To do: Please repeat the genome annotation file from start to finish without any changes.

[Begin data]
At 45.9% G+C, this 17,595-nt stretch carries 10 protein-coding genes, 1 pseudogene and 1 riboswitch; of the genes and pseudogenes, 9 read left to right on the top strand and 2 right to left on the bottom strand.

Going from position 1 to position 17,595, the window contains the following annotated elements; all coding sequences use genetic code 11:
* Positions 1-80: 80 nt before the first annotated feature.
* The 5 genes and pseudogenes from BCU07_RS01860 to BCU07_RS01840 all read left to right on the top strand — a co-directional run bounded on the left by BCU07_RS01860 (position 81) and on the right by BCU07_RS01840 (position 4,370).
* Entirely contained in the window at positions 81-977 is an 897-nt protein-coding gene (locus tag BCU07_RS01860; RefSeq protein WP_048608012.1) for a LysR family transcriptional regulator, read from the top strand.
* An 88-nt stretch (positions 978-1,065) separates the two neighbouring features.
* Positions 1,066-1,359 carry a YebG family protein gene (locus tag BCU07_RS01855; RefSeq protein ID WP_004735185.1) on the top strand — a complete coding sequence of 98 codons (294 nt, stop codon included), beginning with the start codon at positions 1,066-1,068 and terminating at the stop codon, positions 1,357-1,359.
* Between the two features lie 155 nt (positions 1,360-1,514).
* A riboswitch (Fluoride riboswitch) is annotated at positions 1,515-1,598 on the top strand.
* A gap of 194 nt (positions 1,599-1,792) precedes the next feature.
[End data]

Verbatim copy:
At 45.9% G+C, this 17,595-nt stretch carries 10 protein-coding genes, 1 pseudogene and 1 riboswitch; of the genes and pseudogenes, 9 read left to right on the top strand and 2 right to left on the bottom strand.

Going from position 1 to position 17,595, the window contains the following annotated elements; all coding sequences use genetic code 11:
* Positions 1-80: 80 nt before the first annotated feature.
* The 5 genes and pseudogenes from BCU07_RS01860 to BCU07_RS01840 all read left to right on the top strand — a co-directional run bounded on the left by BCU07_RS01860 (position 81) and on the right by BCU07_RS01840 (position 4,370).
* Entirely contained in the window at positions 81-977 is an 897-nt protein-coding gene (locus tag BCU07_RS01860; RefSeq protein WP_048608012.1) for a LysR family transcriptional regulator, read from the top strand.
* An 88-nt stretch (positions 978-1,065) separates the two neighbouring features.
* Positions 1,066-1,359 carry a YebG family protein gene (locus tag BCU07_RS01855; RefSeq protein ID WP_004735185.1) on the top strand — a complete coding sequence of 98 codons (294 nt, stop codon included), beginning with the start codon at positions 1,066-1,068 and terminating at the stop codon, positions 1,357-1,359.
* Between the two features lie 155 nt (positions 1,360-1,514).
* A riboswitch (Fluoride riboswitch) is annotated at positions 1,515-1,598 on the top strand.
* A gap of 194 nt (positions 1,599-1,792) precedes the next feature.